An incredibly gifted player, Nikita Gusev had a breakout 2014-15 season with Yugra Khanty-Mansiysk, scoring 21 goals in 55 regular season games. He also took part in the KHL All-Star Game, and became a YouTube star with a great goal scored during the shoot-out competition at that event. Gusev is a very technically sound player lacking a big frame, but he could thrive in the Tampa Bay environment as fellow countrymen Nikita Kucherov and Nikita Nesterov did this season. Gusev’s KHL deal will run out in 2016.

Yaroslav Kosov, Metallurg Magnitogorsk
NHL Rights: Florida Panthers
Drafted: 124th overall, 2011

After winning the Gagarin Cup with Metallurg Magnitogorsk last season, Yaroslav Kosov made some steps forward this season, even earning a trip with Team Russia to represent the country in international games. Being coached by Mike Keenan has been good for Kosov, who produced more this season even though his ice time did not increase. Kosov didn’t progress offensively as much as was expected, but his big frame (6’3”, 205 lbs.) and his playing style could mean an easier adaptation to the more physically demanding North American style of hockey. Kosov’s contract with Magnitogorsk will run out in 2016.

Emil Galimov, Lokomotiv Yaroslavl
NHL Rights: San Jose Sharks
Drafted: 207th overall, 2013

Emil Galimov topped his previous season-high in goals scored with nine while his 18 points were the second-best result in his career, after posting 20 points in 2012-13 in a lockout season playing with Artem Anisimov (CBJ) and Team Russia regular, Sergei Plotnikov. Galimov didn’t progress as expected, however, and failed in gaining much ice-time, playing about 13 minutes a night. Considering Galimov’s somewhat limited ice time and the fact that he is already 22, the Sharks may not be in a hurry to sign him. Galimov’s deal with Yaroslavl will end in 2017.

Other interesting KHL forwards whose contracts will run out on April 30th:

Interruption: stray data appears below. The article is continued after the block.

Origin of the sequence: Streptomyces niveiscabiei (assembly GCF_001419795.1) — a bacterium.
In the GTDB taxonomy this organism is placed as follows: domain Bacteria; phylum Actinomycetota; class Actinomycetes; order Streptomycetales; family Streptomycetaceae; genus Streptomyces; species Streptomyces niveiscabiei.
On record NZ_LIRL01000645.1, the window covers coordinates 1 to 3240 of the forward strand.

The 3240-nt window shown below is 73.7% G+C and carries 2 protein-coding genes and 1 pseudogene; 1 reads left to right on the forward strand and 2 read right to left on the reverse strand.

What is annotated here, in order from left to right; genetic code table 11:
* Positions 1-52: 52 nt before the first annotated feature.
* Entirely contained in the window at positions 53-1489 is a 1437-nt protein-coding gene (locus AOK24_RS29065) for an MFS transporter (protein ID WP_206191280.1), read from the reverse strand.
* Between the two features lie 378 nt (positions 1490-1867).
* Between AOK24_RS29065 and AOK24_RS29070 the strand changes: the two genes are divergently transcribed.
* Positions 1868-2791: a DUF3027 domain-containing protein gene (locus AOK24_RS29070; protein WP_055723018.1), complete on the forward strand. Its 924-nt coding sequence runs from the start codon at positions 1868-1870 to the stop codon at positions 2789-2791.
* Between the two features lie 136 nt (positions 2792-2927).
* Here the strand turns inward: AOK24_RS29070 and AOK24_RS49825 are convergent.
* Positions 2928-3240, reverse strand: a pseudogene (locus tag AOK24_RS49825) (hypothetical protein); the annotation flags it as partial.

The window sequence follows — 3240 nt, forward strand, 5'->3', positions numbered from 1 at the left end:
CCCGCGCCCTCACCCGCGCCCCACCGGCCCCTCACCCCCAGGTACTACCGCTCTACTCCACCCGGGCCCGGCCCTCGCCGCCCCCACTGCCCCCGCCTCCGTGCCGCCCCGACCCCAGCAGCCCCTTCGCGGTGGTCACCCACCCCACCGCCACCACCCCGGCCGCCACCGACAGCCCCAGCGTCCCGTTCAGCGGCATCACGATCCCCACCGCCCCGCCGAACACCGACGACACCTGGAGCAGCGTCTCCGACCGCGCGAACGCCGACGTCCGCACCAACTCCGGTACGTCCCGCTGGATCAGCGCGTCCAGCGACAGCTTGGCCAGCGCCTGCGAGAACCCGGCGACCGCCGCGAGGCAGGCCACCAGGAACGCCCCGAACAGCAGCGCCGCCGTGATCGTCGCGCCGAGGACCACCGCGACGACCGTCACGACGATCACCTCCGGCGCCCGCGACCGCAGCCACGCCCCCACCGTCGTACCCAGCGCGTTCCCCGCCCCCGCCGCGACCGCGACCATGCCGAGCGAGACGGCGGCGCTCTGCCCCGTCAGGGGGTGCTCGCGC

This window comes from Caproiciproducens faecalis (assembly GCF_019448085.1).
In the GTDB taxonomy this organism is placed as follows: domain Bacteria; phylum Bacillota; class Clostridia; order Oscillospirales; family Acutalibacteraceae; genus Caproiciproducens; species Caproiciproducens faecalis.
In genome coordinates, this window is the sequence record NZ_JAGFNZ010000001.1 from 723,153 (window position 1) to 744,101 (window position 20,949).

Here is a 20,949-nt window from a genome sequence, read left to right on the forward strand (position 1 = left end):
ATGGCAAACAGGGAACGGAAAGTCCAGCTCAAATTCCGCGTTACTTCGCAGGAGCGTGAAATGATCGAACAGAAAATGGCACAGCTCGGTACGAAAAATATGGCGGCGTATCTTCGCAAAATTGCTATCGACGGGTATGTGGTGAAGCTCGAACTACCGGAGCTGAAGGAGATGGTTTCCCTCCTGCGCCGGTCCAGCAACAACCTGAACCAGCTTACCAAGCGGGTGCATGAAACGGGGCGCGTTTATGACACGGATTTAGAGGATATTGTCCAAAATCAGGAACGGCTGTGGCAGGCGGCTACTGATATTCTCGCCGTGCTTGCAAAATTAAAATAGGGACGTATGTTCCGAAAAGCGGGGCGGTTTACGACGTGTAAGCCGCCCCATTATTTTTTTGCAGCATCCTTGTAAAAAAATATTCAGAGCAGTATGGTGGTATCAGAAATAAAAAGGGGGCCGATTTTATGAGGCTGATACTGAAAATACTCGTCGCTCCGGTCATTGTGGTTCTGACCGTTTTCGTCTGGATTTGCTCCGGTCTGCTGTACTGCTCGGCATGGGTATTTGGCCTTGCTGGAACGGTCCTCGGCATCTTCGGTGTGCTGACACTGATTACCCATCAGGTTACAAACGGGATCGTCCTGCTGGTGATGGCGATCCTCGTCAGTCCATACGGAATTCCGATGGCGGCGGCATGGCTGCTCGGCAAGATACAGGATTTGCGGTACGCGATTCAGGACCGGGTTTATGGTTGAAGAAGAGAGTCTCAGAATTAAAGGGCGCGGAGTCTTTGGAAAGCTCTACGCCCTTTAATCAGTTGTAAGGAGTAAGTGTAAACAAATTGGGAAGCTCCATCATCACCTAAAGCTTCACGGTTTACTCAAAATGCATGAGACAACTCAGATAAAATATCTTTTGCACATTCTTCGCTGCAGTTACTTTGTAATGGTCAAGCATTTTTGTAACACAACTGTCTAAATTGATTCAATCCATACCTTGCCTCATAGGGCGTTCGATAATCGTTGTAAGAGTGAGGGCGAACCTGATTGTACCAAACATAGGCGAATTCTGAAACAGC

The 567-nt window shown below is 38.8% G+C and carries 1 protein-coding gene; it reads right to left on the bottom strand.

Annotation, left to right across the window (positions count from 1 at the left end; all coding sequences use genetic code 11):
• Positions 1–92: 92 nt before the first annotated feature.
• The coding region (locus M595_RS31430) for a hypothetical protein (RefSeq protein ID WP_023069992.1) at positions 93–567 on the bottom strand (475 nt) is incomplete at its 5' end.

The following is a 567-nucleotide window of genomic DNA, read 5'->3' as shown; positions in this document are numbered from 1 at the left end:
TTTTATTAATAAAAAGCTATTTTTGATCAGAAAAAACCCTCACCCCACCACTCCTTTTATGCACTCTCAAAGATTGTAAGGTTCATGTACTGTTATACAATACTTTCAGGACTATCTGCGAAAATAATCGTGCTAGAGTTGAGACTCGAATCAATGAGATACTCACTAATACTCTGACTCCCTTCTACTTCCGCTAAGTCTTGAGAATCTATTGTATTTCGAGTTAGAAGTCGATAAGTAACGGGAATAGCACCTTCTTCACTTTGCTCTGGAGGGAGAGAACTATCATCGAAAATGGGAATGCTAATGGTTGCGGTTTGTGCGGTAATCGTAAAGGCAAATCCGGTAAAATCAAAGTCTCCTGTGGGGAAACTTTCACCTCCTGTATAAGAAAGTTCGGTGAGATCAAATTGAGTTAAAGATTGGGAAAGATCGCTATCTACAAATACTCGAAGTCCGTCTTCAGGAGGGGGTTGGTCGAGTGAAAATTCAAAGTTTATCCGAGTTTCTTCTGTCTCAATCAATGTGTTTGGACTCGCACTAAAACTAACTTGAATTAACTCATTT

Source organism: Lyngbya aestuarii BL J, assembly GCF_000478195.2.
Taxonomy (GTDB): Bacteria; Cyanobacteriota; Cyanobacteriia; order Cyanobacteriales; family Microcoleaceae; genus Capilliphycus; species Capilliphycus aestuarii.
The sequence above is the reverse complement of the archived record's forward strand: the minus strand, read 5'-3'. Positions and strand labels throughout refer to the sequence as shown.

Steve Moses, Jokerit Helsinki

Steve Moses had a fantastic 2014-15 season in the KHL, breaking the league record for goals scored in a single season with 36. His scoring exploits have continued during the KHL playoffs, with five goals in seven games played so far. Moses is a very fast winger with a great nose for the net and a very good shot. His main weakness is his lack of size, but he is a good competitor. That being said, he has yet to be tested on a smaller ice surface at a high level. The University of New Hampshire graduate has been heavily rumored to be moving to the NHL next season, so it will be interesting to see which team signs him to bolster their scoring lines.

Artemi Panarin, SKA St. Petersburg

Oddly never drafted despite sporting an impressive resume, Artemi Panarin is a technically sound player with great skating abilities, an excellent nose for the net, and a magician’s hands. He has also proven to be a very clutch player. Panarin was ranked fifth in KHL scoring with 62 points in 54 games. Like Moses, however, Panarin lacks size which may be challenge if he decides to cross the ocean.

Maxim Karpov, Dynamo Moscow

A typical Russian forward with good hands and a solid frame, Maxim Karpov has a very good shot and can be a very fast skater. Playing for the most North American-like Russian team, Dynamo Moscow, may have added some good aspects to his game if watching him from an NHL perspective. Karpov is a very interesting player who can produce offense if put in the right situation, as was the case this season when he finished second in scoring for Dynamo, behind former NHL prospect Kaspars Daugavins.

Follow Alessandro Seren Rosso on Twitter via @AlexSerenRosso